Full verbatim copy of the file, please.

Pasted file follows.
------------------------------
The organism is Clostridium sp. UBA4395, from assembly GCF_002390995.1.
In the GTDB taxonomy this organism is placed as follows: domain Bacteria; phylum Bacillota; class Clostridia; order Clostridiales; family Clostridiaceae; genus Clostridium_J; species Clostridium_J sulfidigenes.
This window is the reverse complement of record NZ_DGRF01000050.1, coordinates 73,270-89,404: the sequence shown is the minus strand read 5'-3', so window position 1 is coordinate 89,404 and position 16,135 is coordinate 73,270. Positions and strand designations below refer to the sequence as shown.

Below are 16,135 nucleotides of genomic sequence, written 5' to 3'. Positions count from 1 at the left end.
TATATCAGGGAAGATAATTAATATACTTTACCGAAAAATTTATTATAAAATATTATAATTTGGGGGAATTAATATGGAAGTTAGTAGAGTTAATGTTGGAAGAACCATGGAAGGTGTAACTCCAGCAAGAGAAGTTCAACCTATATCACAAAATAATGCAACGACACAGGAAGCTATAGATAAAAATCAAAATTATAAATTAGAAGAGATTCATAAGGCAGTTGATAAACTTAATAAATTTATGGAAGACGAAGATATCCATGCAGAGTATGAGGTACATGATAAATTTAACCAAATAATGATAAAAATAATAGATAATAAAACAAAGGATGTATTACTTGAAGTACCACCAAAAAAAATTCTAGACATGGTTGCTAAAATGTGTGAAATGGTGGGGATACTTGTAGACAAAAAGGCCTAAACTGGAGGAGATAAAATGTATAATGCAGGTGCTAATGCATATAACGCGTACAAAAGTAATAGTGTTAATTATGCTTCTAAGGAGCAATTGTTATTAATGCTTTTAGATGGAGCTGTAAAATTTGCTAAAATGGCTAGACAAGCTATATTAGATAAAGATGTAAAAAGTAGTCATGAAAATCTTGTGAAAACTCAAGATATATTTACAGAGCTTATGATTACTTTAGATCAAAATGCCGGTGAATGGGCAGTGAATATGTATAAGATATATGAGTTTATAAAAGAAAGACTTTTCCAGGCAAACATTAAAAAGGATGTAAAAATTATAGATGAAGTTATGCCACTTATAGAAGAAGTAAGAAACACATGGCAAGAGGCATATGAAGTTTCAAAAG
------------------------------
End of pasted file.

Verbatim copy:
The organism is Clostridium sp. UBA4395, from assembly GCF_002390995.1.
In the GTDB taxonomy this organism is placed as follows: domain Bacteria; phylum Bacillota; class Clostridia; order Clostridiales; family Clostridiaceae; genus Clostridium_J; species Clostridium_J sulfidigenes.
This window is the reverse complement of record NZ_DGRF01000050.1, coordinates 73,270-89,404: the sequence shown is the minus strand read 5'-3', so window position 1 is coordinate 89,404 and position 16,135 is coordinate 73,270. Positions and strand designations below refer to the sequence as shown.

Below are 16,135 nucleotides of genomic sequence, written 5' to 3'. Positions count from 1 at the left end.
TATATCAGGGAAGATAATTAATATACTTTACCGAAAAATTTATTATAAAATATTATAATTTGGGGGAATTAATATGGAAGTTAGTAGAGTTAATGTTGGAAGAACCATGGAAGGTGTAACTCCAGCAAGAGAAGTTCAACCTATATCACAAAATAATGCAACGACACAGGAAGCTATAGATAAAAATCAAAATTATAAATTAGAAGAGATTCATAAGGCAGTTGATAAACTTAATAAATTTATGGAAGACGAAGATATCCATGCAGAGTATGAGGTACATGATAAATTTAACCAAATAATGATAAAAATAATAGATAATAAAACAAAGGATGTATTACTTGAAGTACCACCAAAAAAAATTCTAGACATGGTTGCTAAAATGTGTGAAATGGTGGGGATACTTGTAGACAAAAAGGCCTAAACTGGAGGAGATAAAATGTATAATGCAGGTGCTAATGCATATAACGCGTACAAAAGTAATAGTGTTAATTATGCTTCTAAGGAGCAATTGTTATTAATGCTTTTAGATGGAGCTGTAAAATTTGCTAAAATGGCTAGACAAGCTATATTAGATAAAGATGTAAAAAGTAGTCATGAAAATCTTGTGAAAACTCAAGATATATTTACAGAGCTTATGATTACTTTAGATCAAAATGCCGGTGAATGGGCAGTGAATATGTATAAGATATATGAGTTTATAAAAGAAAGACTTTTCCAGGCAAACATTAAAAAGGATGTAAAAATTATAGATGAAGTTATGCCACTTATAGAAGAAGTAAGAAACACATGGCAAGAGGCATATGAAGTTTCAAAAG